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Flights of Fancy
by Launchspace Staff Writers
Bethesda MD (SPX) Oct 31, 2013

NASA is really taking a beating. There is no national mandate for a civil space program. After 55 years of bureaucratic evolution this agency has apparently become a purely political tool with no significant importance other than to spread pork to congressional districts.

"Flights of Fancy" hits home in an unique way. So, we thought it should be aired again in case you missed the first airing in August of this year. Robert Zimmerman got it exactly right. In an August 2013 Wall Street Journal his Op-Ed piece appeared, entitled: "No Liftoff for These Space Flights of Fancy."

All too rarely do we see something as frank and honest as this description of a space program that has become a pure political football. It would be funny if not so sad. It is a joke portrayed by politicians, but the joke is on us, the space professionals.

To quote Mr. Zimmerman, "Both (political) parties excel at feigning interest in space exploration for the purpose of justifying pork to their districts." This one sentence really says it all.

He goes even further, "The result is that America's incoherent space program is unable to accomplish anything except spend money the federal government doesn't have." What Mr. Zimmerman did not say is the government is wasting our money, our resources and our futures.

Take for example the recent pork fight over the funding of an asteroid mission. House Democrats and NASA have been trying to fund an unmanned spacecraft that would capture an asteroid, bring it closer to Earth and position it to allow astronaut visits. As expected, all 17 Democrats on the House Science committee voted for this plan.

However, Republicans don't want NASA to capture an asteroid. Instead, they want to resurrect George W. Bush's plan to send humans back to the moon. Thus, all 22 Republicans on the committee voted against the asteroid mission.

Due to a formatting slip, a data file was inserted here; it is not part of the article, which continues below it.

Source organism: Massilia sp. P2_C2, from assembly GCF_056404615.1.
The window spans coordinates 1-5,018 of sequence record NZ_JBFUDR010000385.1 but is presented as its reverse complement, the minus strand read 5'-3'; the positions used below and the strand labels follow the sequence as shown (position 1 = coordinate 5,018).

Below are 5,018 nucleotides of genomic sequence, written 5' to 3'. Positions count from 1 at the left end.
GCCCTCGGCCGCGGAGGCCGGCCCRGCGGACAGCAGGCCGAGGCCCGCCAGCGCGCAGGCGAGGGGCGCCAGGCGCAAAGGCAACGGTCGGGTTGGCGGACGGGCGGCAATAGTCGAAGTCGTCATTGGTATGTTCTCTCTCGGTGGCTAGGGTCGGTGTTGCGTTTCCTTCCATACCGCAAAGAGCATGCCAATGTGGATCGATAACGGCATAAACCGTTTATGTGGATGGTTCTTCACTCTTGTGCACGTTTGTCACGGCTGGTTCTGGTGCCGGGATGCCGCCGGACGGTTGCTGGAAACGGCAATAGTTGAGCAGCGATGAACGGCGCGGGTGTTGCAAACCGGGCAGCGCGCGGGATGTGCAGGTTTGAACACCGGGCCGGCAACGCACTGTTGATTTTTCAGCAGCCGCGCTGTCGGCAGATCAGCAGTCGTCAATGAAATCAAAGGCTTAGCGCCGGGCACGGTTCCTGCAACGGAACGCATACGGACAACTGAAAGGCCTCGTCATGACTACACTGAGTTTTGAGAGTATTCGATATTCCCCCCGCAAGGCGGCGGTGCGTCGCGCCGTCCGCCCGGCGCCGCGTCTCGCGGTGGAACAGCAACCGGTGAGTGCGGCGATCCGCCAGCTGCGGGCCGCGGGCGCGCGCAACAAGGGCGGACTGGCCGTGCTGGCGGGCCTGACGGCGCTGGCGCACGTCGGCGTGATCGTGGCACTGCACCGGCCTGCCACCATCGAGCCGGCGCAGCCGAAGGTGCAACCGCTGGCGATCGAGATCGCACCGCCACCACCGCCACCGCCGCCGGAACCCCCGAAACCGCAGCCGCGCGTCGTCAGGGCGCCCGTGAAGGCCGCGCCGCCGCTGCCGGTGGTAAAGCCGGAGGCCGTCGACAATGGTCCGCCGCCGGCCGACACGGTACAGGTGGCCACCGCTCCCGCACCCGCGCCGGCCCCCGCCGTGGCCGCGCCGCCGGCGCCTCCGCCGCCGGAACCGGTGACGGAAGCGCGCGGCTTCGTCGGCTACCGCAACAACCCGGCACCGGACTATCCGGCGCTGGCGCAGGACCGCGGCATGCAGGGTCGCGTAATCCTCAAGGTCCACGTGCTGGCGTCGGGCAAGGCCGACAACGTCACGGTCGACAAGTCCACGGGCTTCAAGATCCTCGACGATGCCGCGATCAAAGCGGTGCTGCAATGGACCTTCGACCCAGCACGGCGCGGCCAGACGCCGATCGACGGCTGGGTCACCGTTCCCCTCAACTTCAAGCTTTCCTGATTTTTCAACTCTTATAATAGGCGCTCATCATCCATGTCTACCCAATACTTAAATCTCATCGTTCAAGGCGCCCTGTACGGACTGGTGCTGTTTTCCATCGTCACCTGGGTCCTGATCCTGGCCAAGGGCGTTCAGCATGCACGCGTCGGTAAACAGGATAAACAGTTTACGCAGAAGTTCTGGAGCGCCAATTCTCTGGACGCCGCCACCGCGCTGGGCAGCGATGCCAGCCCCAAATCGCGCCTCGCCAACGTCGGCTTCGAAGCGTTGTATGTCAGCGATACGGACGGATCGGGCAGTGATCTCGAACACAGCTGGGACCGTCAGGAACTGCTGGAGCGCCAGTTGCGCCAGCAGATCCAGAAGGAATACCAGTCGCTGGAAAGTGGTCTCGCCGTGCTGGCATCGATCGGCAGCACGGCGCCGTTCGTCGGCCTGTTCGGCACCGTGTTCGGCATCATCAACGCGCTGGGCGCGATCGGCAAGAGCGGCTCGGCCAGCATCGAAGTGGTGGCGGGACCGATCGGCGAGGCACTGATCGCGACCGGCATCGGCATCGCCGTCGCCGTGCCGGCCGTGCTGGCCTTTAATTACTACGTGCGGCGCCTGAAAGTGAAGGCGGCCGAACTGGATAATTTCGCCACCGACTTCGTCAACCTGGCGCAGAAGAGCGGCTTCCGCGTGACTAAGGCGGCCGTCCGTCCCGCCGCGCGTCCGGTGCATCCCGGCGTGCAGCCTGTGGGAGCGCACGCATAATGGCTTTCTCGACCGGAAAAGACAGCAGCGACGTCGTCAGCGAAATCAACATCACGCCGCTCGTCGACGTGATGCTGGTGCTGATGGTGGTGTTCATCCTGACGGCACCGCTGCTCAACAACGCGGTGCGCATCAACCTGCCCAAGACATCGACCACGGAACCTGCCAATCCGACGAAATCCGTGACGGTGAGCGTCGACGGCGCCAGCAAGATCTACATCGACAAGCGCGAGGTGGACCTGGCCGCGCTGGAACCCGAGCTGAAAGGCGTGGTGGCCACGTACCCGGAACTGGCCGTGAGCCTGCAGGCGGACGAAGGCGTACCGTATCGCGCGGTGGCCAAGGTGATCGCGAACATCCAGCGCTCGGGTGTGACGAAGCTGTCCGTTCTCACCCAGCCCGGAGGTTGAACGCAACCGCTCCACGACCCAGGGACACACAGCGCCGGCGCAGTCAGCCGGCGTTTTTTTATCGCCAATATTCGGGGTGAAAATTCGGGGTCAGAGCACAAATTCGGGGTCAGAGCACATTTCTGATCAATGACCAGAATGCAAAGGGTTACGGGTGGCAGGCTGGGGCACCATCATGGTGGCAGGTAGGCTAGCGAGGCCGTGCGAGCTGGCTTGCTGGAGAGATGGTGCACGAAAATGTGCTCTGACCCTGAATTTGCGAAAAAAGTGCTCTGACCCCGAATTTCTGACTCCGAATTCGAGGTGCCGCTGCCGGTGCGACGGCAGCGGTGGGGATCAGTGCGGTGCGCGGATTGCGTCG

The reality is clear. Neither of these plans will ever get off the launch pad. Just look at the large mission funding patterns since Apollo, some four decades ago. Each president since Kennedy had declared some great space adventure. Congressional members use these declarations to justify sending pork to their districts.

Initial funds are spent to study the initiative, but the big bucks for building various space systems almost never materialize, because the systems are unbelievably expensive. So, the program is cancelled. A new president takes office and makes a new declaration. The cycle begins again. And in Zimmerman's words, "The pork rolls out, a new project begins, some money gets spent, and nothing gets built."

NASA is really taking a beating. There is no national mandate for a civil space program. After 55 years of bureaucratic evolution this agency has apparently become a purely political tool with no significant importance other than to spread pork to congressional districts.

Other nations are racing ahead with national space programs that are exciting, meaningful and adventuresome. In fact, the U.S. private sector space program offers the only excitement to young space engineers and entrepreneurs in this country.

Maybe, we should dissolve NASA and send all of the space pork to those who are really interested in a meaningful space program.


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